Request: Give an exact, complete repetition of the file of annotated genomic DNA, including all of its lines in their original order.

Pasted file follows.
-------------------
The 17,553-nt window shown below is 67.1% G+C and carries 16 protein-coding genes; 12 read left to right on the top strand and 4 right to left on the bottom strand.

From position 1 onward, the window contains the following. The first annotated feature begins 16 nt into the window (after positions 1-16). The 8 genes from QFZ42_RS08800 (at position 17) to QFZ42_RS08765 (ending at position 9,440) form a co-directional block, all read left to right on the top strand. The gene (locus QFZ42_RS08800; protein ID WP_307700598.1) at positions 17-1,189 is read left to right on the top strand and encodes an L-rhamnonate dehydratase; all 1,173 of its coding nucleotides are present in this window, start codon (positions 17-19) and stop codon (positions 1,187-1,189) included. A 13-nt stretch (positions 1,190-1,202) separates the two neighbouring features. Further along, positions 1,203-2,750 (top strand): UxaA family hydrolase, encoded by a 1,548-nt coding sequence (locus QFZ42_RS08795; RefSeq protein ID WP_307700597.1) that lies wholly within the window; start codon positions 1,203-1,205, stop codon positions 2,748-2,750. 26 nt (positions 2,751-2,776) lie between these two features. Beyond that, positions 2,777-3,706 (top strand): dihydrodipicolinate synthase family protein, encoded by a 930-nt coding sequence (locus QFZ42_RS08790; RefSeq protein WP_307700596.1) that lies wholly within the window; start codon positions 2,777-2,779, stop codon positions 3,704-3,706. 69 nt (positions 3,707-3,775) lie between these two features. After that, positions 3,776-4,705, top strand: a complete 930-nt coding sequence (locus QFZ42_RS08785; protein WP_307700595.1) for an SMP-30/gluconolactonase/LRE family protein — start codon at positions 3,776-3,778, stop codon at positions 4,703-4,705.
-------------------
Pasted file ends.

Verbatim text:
The 17,553-nt window shown below is 67.1% G+C and carries 16 protein-coding genes; 12 read left to right on the top strand and 4 right to left on the bottom strand.

From position 1 onward, the window contains the following. The first annotated feature begins 16 nt into the window (after positions 1-16). The 8 genes from QFZ42_RS08800 (at position 17) to QFZ42_RS08765 (ending at position 9,440) form a co-directional block, all read left to right on the top strand. The gene (locus QFZ42_RS08800; protein ID WP_307700598.1) at positions 17-1,189 is read left to right on the top strand and encodes an L-rhamnonate dehydratase; all 1,173 of its coding nucleotides are present in this window, start codon (positions 17-19) and stop codon (positions 1,187-1,189) included. A 13-nt stretch (positions 1,190-1,202) separates the two neighbouring features. Further along, positions 1,203-2,750 (top strand): UxaA family hydrolase, encoded by a 1,548-nt coding sequence (locus QFZ42_RS08795; RefSeq protein ID WP_307700597.1) that lies wholly within the window; start codon positions 1,203-1,205, stop codon positions 2,748-2,750. 26 nt (positions 2,751-2,776) lie between these two features. Beyond that, positions 2,777-3,706 (top strand): dihydrodipicolinate synthase family protein, encoded by a 930-nt coding sequence (locus QFZ42_RS08790; RefSeq protein WP_307700596.1) that lies wholly within the window; start codon positions 2,777-2,779, stop codon positions 3,704-3,706. 69 nt (positions 3,707-3,775) lie between these two features. After that, positions 3,776-4,705, top strand: a complete 930-nt coding sequence (locus QFZ42_RS08785; protein WP_307700595.1) for an SMP-30/gluconolactonase/LRE family protein — start codon at positions 3,776-3,778, stop codon at positions 4,703-4,705.